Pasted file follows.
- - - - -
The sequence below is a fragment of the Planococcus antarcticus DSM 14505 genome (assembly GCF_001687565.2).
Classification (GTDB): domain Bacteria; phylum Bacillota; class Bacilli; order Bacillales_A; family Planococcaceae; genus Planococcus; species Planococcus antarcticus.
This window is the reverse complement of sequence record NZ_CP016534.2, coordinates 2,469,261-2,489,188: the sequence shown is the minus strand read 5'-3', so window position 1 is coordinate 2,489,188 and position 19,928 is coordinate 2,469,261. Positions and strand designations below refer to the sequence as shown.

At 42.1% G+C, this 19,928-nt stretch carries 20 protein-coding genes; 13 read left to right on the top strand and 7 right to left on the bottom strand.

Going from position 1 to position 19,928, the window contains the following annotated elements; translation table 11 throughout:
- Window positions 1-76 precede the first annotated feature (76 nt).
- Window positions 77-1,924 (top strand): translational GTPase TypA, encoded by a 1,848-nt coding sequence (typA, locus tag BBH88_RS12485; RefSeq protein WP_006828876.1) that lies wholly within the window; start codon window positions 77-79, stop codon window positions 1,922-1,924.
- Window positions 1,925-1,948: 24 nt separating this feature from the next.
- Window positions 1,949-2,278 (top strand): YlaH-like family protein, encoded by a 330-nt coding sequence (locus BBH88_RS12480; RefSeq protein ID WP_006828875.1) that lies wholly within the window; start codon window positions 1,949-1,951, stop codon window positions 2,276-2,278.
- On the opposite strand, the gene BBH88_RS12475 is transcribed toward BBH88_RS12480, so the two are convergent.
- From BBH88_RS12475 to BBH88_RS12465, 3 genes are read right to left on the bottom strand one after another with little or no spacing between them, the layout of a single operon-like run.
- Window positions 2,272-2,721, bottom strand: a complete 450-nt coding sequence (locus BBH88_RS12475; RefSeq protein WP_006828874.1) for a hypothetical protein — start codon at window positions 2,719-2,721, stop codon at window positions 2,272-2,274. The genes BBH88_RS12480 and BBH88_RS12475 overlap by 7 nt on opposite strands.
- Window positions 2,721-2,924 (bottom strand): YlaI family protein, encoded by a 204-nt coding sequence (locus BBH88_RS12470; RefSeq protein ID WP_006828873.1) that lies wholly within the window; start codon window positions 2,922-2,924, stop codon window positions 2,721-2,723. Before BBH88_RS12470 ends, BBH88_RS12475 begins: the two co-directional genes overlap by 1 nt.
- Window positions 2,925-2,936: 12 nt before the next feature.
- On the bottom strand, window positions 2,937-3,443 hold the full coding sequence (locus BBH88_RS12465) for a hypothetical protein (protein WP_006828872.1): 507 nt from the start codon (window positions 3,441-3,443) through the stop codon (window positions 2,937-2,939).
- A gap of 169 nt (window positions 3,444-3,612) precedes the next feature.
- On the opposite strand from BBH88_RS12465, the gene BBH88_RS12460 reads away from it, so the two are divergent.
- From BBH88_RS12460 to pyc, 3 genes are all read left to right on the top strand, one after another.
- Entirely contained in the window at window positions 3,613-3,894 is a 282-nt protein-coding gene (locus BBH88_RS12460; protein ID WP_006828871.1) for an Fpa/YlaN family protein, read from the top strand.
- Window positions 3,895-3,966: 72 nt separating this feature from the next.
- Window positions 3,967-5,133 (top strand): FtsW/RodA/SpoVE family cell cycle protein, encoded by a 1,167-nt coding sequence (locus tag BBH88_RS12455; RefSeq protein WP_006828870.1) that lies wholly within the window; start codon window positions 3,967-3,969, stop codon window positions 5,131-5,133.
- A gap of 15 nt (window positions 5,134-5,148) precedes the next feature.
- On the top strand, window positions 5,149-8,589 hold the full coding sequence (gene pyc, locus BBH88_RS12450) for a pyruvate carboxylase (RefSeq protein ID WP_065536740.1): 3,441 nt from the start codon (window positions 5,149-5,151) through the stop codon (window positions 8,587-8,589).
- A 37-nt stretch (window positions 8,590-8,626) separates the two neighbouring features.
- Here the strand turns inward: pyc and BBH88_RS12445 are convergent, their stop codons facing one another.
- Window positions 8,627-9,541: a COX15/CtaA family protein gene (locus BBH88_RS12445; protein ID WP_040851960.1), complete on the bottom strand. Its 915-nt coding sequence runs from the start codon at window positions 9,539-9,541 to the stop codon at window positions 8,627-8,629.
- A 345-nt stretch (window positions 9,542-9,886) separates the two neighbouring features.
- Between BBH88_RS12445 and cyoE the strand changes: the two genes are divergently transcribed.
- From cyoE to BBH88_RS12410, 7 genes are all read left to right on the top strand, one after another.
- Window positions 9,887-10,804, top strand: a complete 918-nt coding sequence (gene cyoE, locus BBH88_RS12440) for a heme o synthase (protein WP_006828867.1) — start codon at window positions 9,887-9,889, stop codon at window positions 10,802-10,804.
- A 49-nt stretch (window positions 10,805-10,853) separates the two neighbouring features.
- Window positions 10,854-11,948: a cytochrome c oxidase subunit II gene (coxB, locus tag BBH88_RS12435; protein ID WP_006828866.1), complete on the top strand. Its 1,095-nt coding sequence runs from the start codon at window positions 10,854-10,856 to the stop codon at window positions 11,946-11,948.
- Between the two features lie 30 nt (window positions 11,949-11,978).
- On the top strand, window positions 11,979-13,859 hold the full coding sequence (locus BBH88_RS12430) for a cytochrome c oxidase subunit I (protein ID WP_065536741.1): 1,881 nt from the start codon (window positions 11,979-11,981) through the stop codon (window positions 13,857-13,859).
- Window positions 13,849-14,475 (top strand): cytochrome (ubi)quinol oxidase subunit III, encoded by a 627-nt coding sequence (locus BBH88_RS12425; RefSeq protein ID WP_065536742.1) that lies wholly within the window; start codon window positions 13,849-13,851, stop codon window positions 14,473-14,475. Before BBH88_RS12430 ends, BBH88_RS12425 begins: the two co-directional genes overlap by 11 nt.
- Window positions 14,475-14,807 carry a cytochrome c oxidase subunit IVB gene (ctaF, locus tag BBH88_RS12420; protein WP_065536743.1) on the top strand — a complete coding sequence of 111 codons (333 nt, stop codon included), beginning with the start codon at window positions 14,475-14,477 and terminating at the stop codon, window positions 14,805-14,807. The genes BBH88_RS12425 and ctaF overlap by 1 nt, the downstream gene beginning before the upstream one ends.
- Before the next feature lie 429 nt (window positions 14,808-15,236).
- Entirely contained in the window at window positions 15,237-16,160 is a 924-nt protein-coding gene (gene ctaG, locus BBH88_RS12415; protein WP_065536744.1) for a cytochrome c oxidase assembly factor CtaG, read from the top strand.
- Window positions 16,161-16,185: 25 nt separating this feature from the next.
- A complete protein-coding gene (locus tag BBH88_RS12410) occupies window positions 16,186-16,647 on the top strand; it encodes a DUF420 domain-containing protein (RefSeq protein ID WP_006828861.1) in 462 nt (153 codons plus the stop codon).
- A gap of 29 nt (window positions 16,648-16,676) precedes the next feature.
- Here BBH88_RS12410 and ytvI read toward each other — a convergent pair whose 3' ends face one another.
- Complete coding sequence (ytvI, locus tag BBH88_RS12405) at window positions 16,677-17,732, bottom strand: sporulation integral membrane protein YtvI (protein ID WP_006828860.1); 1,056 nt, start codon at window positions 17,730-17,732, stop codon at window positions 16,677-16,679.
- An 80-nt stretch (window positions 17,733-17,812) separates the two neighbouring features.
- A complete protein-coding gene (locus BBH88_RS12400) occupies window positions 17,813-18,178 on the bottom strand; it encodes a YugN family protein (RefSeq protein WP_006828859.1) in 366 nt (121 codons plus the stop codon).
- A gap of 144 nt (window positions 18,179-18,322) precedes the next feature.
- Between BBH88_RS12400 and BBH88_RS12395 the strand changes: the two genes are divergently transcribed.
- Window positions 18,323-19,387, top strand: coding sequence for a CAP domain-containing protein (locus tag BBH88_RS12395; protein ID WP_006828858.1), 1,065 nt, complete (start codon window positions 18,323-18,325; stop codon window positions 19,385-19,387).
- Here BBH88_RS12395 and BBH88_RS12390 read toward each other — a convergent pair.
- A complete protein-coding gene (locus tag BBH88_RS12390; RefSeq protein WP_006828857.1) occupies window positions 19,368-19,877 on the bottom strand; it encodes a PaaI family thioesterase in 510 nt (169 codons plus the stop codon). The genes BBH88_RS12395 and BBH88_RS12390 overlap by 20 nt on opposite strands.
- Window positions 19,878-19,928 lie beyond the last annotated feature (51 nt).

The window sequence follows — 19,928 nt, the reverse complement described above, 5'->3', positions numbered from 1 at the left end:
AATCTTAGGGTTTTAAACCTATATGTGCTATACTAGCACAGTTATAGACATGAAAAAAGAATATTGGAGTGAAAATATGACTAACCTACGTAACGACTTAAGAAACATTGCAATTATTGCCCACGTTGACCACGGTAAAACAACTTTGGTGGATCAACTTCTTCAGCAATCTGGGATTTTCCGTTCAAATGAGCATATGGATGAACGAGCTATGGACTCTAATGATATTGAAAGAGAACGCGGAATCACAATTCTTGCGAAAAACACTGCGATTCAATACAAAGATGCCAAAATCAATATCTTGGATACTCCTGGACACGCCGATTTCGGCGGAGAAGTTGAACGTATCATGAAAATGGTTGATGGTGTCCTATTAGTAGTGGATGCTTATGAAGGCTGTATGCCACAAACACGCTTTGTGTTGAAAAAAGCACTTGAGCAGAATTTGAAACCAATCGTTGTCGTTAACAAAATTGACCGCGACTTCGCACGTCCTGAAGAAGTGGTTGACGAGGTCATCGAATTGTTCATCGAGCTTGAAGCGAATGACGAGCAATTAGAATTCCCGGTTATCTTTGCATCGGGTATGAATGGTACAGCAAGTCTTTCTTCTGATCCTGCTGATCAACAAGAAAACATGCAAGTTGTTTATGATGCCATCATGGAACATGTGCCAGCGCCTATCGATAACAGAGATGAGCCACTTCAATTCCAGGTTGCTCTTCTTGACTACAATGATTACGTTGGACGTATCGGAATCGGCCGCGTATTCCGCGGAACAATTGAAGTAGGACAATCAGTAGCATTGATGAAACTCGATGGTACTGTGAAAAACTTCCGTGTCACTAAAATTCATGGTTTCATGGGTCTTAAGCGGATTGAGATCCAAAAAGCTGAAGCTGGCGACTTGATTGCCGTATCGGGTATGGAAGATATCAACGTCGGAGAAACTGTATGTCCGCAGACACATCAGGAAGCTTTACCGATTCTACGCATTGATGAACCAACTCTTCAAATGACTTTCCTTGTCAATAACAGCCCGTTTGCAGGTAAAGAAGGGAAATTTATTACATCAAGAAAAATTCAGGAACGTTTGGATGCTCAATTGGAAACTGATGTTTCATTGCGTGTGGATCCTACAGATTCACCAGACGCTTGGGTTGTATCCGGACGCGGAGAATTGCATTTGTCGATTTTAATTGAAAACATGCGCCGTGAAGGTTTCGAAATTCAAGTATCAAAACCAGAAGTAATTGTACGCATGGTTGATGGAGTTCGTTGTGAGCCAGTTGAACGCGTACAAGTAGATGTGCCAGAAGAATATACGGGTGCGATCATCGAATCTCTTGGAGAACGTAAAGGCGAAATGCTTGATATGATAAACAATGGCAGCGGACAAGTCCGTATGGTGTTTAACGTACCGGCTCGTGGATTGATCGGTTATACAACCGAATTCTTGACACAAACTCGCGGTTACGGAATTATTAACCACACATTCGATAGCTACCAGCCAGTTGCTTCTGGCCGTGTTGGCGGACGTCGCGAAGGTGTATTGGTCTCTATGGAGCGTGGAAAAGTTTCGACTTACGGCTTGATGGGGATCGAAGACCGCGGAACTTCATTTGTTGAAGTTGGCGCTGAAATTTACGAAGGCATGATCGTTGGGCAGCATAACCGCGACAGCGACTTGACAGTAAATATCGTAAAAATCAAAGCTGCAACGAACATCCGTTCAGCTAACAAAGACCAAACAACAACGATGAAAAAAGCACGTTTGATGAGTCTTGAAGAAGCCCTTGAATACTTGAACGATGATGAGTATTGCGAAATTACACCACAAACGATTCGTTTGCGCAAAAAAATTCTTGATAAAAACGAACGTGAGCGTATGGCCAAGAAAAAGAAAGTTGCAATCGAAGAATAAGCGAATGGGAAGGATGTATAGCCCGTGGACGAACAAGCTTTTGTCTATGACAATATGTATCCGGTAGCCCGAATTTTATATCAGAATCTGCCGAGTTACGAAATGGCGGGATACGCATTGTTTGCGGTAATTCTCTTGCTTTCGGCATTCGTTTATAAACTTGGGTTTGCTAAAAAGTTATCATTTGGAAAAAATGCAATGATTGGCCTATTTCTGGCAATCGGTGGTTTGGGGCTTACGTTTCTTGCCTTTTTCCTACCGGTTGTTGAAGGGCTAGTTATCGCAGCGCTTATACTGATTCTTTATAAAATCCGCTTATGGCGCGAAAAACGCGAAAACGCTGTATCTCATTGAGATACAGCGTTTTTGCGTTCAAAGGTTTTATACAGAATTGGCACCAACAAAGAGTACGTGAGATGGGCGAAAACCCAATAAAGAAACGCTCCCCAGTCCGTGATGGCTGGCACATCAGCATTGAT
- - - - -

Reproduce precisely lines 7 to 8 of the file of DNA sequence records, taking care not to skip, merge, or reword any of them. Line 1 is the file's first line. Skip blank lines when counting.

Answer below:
- Window positions 77-1,924 (top strand): translational GTPase TypA, encoded by a 1,848-nt coding sequence (typA, locus tag BBH88_RS12485; RefSeq protein WP_006828876.1) that lies wholly within the window; start codon window positions 77-79, stop codon window positions 1,922-1,924.
- Window positions 1,925-1,948: 24 nt separating this feature from the next.